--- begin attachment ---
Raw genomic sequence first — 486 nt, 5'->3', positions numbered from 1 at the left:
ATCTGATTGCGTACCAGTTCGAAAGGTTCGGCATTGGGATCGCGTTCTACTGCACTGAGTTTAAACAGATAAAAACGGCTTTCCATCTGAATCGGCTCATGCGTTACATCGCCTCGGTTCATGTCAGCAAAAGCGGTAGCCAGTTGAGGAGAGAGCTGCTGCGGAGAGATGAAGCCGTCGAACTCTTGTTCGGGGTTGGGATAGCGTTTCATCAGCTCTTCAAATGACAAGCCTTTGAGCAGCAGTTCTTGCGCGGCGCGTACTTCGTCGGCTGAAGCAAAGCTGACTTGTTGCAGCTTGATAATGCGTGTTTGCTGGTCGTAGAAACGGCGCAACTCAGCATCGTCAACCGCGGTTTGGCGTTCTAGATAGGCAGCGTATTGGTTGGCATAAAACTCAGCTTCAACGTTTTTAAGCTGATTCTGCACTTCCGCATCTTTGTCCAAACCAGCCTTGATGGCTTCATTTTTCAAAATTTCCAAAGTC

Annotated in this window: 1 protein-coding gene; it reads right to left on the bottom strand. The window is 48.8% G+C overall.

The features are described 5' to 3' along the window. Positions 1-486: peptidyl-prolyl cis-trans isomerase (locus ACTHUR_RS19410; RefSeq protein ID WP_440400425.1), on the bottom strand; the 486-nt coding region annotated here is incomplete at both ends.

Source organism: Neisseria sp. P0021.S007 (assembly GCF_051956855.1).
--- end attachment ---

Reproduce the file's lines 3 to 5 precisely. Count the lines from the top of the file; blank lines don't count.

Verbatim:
Annotated in this window: 1 protein-coding gene; it reads right to left on the bottom strand. The window is 48.8% G+C overall.

The features are described 5' to 3' along the window. Positions 1-486: peptidyl-prolyl cis-trans isomerase (locus ACTHUR_RS19410; RefSeq protein ID WP_440400425.1), on the bottom strand; the 486-nt coding region annotated here is incomplete at both ends.

Source organism: Neisseria sp. P0021.S007 (assembly GCF_051956855.1).